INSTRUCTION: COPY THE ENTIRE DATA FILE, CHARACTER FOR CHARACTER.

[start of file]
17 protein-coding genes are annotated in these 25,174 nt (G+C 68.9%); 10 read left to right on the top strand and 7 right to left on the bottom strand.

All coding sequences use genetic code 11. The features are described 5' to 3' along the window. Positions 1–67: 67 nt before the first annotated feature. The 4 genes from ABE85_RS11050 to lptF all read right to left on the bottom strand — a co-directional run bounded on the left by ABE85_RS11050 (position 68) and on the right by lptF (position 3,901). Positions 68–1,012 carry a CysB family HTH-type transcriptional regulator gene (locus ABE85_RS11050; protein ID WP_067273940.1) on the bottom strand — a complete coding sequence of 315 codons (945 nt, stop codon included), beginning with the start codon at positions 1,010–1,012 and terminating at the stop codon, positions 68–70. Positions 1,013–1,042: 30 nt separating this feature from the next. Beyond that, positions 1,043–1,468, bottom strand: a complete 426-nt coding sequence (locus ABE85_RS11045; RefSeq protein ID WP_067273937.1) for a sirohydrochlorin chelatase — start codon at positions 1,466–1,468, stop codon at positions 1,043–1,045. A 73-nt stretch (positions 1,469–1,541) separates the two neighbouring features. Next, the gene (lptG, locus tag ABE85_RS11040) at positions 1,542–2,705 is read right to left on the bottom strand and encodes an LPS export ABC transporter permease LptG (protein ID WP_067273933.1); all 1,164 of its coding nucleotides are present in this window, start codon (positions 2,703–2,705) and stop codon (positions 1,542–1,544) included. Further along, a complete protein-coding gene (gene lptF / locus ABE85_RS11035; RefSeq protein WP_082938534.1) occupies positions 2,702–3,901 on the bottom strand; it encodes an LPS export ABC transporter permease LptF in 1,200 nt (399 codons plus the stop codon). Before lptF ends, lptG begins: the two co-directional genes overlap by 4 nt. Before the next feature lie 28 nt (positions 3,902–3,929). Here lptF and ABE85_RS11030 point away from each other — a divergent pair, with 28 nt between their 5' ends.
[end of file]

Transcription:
17 protein-coding genes are annotated in these 25,174 nt (G+C 68.9%); 10 read left to right on the top strand and 7 right to left on the bottom strand.

All coding sequences use genetic code 11. The features are described 5' to 3' along the window. Positions 1–67: 67 nt before the first annotated feature. The 4 genes from ABE85_RS11050 to lptF all read right to left on the bottom strand — a co-directional run bounded on the left by ABE85_RS11050 (position 68) and on the right by lptF (position 3,901). Positions 68–1,012 carry a CysB family HTH-type transcriptional regulator gene (locus ABE85_RS11050; protein ID WP_067273940.1) on the bottom strand — a complete coding sequence of 315 codons (945 nt, stop codon included), beginning with the start codon at positions 1,010–1,012 and terminating at the stop codon, positions 68–70. Positions 1,013–1,042: 30 nt separating this feature from the next. Beyond that, positions 1,043–1,468, bottom strand: a complete 426-nt coding sequence (locus ABE85_RS11045; RefSeq protein ID WP_067273937.1) for a sirohydrochlorin chelatase — start codon at positions 1,466–1,468, stop codon at positions 1,043–1,045. A 73-nt stretch (positions 1,469–1,541) separates the two neighbouring features. Next, the gene (lptG, locus tag ABE85_RS11040) at positions 1,542–2,705 is read right to left on the bottom strand and encodes an LPS export ABC transporter permease LptG (protein ID WP_067273933.1); all 1,164 of its coding nucleotides are present in this window, start codon (positions 2,703–2,705) and stop codon (positions 1,542–1,544) included. Further along, a complete protein-coding gene (gene lptF / locus ABE85_RS11035; RefSeq protein WP_082938534.1) occupies positions 2,702–3,901 on the bottom strand; it encodes an LPS export ABC transporter permease LptF in 1,200 nt (399 codons plus the stop codon). Before lptF ends, lptG begins: the two co-directional genes overlap by 4 nt. Before the next feature lie 28 nt (positions 3,902–3,929). Here lptF and ABE85_RS11030 point away from each other — a divergent pair, with 28 nt between their 5' ends.